One of the most interesting hunts that I’ve had to go on for The Greater Good is the soup bowls. The composer, Stephen Hartke, thought it would be great if while they were eating they could create percussion sounds by banging on the dishware. So not only do I have to find things that are period appropriate, but they have to have a broad range of pitches when struck. It has been a fun challenge to go around searching for bowls and tapping on them to see how they ‘sound.’ Once we’ve accumulated enough of them we’ll start talking with Stephen to see which bowls produce the sounds that he likes. At that point we’ll also be figuring out whether we’re going to fill them with some amount of water or leave them empty.
photos (from left to right):
1. Karen tests out one of the "musical bowls" for The Greater Good.
2. Assistant Conductor Zachary Schwarzman leads the cast in a soup bowl accompaniment for Dorothy Byrne's (Mme Follenvie) scene.
The Many Sides of Props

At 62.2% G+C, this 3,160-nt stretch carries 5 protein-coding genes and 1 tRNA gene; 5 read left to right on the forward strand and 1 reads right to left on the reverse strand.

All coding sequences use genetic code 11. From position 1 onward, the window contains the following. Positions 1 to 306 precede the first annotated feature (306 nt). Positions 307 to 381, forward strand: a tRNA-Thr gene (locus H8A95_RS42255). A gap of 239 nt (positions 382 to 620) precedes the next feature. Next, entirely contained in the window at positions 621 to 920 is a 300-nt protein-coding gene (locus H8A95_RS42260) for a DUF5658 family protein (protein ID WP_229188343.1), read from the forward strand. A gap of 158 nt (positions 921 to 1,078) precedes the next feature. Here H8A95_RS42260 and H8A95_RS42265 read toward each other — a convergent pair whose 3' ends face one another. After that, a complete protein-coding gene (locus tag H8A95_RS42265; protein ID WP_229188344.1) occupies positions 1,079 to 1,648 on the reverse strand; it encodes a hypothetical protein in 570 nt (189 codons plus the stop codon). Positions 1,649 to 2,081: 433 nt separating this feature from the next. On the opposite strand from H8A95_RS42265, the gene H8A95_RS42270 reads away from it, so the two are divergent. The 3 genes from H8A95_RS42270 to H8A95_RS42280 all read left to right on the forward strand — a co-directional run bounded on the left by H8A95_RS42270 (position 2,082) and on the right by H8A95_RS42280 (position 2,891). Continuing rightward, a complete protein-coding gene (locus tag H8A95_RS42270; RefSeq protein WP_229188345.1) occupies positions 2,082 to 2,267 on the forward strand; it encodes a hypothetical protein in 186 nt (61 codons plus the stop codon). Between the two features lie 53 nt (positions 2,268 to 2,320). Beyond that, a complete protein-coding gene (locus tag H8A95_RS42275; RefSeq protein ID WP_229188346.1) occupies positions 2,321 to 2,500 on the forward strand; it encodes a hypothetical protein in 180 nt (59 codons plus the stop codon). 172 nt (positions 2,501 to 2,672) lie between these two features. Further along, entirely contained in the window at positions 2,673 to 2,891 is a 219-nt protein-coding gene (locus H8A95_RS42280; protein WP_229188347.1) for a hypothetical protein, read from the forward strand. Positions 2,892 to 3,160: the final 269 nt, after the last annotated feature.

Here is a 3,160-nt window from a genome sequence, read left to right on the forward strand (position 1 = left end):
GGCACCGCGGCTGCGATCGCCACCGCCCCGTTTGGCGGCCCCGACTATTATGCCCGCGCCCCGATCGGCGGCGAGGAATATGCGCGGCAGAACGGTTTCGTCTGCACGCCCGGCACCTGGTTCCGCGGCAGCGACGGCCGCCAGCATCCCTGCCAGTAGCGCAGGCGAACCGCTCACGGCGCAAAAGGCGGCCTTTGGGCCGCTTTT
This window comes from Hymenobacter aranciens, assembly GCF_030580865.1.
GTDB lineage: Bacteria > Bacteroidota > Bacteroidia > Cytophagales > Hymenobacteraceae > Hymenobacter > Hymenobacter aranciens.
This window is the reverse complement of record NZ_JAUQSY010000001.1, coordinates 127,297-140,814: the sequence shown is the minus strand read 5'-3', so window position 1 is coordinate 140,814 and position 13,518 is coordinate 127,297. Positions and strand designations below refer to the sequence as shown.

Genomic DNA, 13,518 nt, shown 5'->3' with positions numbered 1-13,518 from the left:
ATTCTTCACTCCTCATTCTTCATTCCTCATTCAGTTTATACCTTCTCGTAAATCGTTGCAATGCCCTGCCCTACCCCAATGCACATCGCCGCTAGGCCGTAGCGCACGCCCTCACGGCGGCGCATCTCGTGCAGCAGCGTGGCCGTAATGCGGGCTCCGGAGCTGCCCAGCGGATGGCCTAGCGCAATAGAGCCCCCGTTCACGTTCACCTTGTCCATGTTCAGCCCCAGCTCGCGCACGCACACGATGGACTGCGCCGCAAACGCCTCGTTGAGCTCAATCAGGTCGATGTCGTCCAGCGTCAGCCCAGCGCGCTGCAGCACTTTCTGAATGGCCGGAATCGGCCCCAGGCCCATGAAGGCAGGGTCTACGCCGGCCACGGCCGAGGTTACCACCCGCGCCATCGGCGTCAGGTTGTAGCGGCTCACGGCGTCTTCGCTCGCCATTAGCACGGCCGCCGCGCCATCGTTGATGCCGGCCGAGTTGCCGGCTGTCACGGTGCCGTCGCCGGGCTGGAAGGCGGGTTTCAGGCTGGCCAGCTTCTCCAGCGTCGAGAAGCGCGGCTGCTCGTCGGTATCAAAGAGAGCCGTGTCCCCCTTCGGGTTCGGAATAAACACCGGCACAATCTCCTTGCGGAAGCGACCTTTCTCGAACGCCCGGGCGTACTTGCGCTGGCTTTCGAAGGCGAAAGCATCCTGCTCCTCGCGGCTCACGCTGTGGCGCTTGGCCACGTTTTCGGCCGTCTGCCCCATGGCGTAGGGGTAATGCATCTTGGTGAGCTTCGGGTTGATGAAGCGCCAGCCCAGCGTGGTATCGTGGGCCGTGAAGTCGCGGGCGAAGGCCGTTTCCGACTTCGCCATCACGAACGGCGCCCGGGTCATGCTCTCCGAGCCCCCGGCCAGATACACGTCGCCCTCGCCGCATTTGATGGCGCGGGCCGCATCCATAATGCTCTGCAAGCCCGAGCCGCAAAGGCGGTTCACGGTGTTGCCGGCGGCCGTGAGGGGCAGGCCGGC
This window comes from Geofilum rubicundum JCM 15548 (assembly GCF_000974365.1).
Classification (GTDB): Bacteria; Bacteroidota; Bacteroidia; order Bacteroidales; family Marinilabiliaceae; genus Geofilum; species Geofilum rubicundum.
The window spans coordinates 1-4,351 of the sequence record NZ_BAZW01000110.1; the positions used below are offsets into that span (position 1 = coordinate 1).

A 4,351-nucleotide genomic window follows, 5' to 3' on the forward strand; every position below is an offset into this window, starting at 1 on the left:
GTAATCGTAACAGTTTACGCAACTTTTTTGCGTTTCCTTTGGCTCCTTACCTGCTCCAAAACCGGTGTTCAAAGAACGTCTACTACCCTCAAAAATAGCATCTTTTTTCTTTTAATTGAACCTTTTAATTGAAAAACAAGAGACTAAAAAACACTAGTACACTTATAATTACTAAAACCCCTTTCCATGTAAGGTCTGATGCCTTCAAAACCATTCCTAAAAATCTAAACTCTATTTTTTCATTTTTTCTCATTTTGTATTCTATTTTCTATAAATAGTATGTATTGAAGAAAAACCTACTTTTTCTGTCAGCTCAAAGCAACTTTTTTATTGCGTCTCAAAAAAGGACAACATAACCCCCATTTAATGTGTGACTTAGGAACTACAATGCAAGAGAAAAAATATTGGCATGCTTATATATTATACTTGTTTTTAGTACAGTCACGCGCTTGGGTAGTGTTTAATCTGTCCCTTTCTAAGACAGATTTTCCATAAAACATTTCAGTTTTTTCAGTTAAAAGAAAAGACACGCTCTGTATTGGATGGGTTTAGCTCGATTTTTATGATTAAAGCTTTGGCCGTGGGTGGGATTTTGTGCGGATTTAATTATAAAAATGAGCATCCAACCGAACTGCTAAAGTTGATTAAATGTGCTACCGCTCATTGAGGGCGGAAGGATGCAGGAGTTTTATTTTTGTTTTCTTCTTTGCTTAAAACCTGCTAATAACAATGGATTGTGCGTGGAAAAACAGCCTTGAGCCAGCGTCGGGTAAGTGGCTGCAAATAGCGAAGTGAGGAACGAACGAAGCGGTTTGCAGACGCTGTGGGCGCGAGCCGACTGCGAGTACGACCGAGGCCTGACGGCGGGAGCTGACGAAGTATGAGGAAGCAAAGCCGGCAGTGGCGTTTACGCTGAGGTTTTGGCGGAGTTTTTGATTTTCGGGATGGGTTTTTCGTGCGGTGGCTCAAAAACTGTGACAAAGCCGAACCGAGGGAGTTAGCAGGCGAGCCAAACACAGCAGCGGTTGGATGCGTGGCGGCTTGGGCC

Anna Goller: Properties Master
For The Greater Good, the set is meant to look very abstract. The props and the costumes, however, have to look very realistic so that the audience can have a good sense of what time period the story takes place in. Much of the action takes place in a large set piece which represents a carriage, but on top of that there are piles of luggage trunks. The designer was insistent that we find real trunks that look as if they belong in the 1870s so that they look as realistic as possible. It has been a big challenge to accumulate enough trunks that fit with Mark’s image. Those challenges, however, are what I love about working in props. You never know when someone is going to walk in and ask for a flying woman made out of cardboard or a tandem bicycle that can easily be ridden backwards.
Another thing that is great about props is that you have to have a huge range of skills. We have an incredible crew of artisans that can do almost anything. They are skilled in carpentry, painting, sewing, welding, and anything else you could think of. Because props covers so many different kinds of objects you have to be ready for everything. Beyond this, you have to have a good knowledge of history. The designers will give clear ideas of what they want, but when they ask for a trunk from the 1870s that a poor person might own, you have to know what that looks like. In The Greater Good we are not building very many original pieces. Instead, the artisans are modifying the period pieces that we’ve found so that they can be suitable for use onstage.
1. Anna Goller takes inventory of some of her props.